He admits that it was wrong. But the “sexual contact” that got Jeffrey Poulton fired from Columbus schools this year –– and led the North Fork district to begin the firing process last week –– shouldn’t be considered sex, he said.
In a letter to the news media, Poulton, 44, publicly defended himself for the first time since being dismissed from Yorktown Middle School in February. When the North Fork school board found out about that case, members made plans to fire him last week.
“I made a mistake, I suffered the consequences and I accepted responsibility for my actions,” he wrote. “Yet for some reason, that doesn’t seem to be enough and I find myself forced to write this letter addressing these issues.”
Among a list of offenses, the Columbus district fired him for having “sexual contact” at school with teacher Anne E. Fulkert. The pair met between classes to kiss, the district found, and passed sexual notes at school.
“Columbus City Schools considers kissing to be ‘sexual contact,’ hence the wording of the charges against us,” Poulton wrote. The two both told district investigators that they had never had sex at school.
But the district found that they went beyond kissing.
In his own testimony at a disciplinary hearing, Poulton said that Fulkert once unbuckled his belt and got on her knees in her classroom, as if to perform oral sex. They both laughed and parted ways, Poulton said.
As a Valentine’s Day gift, according to testimony in his disciplinary case, he gave Fulkert sex lubricant in the school parking lot, and the principal later found it in her classroom. The district later found that he gave her “a gift of a sexual nature at school.”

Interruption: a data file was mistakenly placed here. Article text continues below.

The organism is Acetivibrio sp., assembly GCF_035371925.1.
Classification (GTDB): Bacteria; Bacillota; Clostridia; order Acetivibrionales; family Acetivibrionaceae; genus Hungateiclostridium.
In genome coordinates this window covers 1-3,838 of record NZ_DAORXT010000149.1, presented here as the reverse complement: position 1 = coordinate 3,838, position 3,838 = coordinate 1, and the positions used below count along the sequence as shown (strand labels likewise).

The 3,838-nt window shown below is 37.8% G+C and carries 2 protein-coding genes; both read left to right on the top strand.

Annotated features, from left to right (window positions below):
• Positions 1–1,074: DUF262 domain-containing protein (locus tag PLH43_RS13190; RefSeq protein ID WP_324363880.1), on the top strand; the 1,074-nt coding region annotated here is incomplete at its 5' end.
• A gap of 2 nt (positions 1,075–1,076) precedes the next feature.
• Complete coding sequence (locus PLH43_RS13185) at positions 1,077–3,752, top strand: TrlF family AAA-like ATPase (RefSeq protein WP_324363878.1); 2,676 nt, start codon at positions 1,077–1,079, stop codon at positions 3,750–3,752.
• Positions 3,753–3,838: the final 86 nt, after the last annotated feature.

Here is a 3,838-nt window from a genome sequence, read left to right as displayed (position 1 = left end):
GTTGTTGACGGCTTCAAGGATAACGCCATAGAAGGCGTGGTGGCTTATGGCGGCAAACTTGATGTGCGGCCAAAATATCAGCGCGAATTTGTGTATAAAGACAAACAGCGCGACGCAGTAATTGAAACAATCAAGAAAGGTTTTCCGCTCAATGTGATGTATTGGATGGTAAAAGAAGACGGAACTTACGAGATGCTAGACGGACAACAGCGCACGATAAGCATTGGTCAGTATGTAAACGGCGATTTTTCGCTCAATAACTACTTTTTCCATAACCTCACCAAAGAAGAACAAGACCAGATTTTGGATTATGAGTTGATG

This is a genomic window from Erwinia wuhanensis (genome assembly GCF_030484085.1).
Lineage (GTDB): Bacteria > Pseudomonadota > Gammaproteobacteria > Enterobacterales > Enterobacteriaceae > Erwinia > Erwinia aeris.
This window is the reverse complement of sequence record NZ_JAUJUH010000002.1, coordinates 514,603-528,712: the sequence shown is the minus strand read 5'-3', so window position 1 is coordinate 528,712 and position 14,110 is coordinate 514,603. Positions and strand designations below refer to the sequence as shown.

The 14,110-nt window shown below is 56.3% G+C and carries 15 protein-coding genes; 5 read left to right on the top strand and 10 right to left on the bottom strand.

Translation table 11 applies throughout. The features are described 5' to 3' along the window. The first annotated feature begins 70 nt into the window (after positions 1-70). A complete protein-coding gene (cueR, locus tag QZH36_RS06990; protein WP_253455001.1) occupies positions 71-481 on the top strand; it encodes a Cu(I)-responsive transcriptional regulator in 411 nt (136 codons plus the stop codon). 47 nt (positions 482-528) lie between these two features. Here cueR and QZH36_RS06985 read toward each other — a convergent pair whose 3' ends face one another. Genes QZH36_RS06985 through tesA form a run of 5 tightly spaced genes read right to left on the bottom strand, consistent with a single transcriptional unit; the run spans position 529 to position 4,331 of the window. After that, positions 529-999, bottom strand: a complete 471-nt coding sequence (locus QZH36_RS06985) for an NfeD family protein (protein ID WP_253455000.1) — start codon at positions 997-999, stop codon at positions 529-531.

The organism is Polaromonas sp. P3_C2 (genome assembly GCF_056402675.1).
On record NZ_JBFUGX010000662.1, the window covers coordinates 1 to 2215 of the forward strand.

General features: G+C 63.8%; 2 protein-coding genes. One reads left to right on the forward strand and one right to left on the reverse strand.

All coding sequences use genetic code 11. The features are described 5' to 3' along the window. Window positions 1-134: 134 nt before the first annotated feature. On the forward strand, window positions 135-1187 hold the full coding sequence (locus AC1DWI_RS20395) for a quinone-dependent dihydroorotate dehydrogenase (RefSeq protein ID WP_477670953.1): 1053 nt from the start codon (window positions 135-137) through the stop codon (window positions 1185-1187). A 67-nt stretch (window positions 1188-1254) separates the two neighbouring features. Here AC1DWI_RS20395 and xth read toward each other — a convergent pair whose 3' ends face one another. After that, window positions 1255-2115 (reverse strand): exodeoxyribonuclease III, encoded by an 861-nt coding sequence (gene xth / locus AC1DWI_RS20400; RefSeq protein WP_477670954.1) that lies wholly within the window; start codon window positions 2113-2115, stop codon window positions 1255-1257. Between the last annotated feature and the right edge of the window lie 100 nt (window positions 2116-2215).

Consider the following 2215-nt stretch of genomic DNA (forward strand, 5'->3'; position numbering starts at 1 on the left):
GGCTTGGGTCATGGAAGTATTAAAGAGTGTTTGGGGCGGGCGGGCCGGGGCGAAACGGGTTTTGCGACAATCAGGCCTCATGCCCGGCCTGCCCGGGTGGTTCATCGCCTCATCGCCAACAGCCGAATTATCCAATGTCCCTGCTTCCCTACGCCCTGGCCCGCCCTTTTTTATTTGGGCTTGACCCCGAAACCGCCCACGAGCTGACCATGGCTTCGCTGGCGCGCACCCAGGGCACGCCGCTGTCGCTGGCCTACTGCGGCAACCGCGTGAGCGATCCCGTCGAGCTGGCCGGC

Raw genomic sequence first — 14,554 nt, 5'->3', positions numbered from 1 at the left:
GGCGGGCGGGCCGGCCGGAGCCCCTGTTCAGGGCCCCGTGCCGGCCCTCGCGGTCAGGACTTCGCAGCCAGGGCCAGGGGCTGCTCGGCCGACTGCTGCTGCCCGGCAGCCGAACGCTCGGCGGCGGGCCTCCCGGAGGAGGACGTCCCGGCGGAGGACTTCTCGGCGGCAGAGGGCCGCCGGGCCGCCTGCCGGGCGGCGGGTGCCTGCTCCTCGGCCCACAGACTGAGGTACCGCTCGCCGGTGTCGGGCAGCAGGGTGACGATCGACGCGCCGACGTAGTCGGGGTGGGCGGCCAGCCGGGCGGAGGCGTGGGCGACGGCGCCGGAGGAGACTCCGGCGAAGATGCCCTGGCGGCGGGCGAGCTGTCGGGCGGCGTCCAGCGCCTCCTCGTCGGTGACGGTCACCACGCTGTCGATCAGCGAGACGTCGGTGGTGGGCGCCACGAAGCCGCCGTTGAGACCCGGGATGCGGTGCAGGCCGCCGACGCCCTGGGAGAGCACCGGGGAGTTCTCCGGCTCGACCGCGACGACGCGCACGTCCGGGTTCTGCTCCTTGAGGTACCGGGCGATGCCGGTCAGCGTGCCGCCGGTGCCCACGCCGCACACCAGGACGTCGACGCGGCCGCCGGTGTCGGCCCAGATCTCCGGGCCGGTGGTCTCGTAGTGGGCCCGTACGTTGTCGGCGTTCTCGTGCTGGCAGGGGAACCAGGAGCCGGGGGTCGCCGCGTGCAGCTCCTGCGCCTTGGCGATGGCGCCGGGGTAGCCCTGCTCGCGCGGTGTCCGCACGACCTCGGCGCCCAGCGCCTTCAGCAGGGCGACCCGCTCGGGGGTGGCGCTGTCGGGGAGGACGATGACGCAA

Once, Fulkert said, Poulton reached up her shirt at school, after classes. He said he didn’t remember that.
District records also show that Poulton was accused of using students to carry notes. He denies that.
“On one single occasion I had a folder containing field-trip rosters delivered to me by a student which had a personal note in it asking me about dinner,” Poulton wrote, adding that he didn’t respond.
However, the two frequently passed notes at school, along with emails and text messages, records show. Some were sexually graphic, including one Poulton wrote while he monitored detention at school.
Reached by phone yesterday, Poulton declined to explain his letter further. He did not say whether he considers anything he did at school “sexual contact.” But he said it’s unfair that the case has been described as a “sex affair” by media.
Ultimately, Fulkert took the case to the district after the relationship soured and she found he had been seeing another woman. Fulkert was suspended for 30 days and agreed to quit after last school year.
The Columbus schools reported Poulton to the Ohio Department of Education for teacher misconduct, but he has not been disciplined. When he recently was hired as assistant principal at Utica, the school board didn’t know the details of his past. When board members learned, they began the termination process.
The board released a statement last week that said the district “has taken steps to immediately end the services for the assistant principal’s position.”
Yesterday, Poulton said only that he has been placed on administrative leave and expects to be “staff-reduced.” He has not said whether he would appeal the decision, as he did in Columbus. In that case, an attorney hired to hear the case sided with Columbus schools.
“He and Ms. Fulkert engaged in the sort of behavior that one would have expected from the students at this troubled school,” she wrote, “and that would certainly have resulted in disciplinary action against any student caught doing these things.”
By Collin Binkley - The Columbus Dispatch, Ohio (MCT)
©2013 The Columbus Dispatch (Columbus, Ohio)
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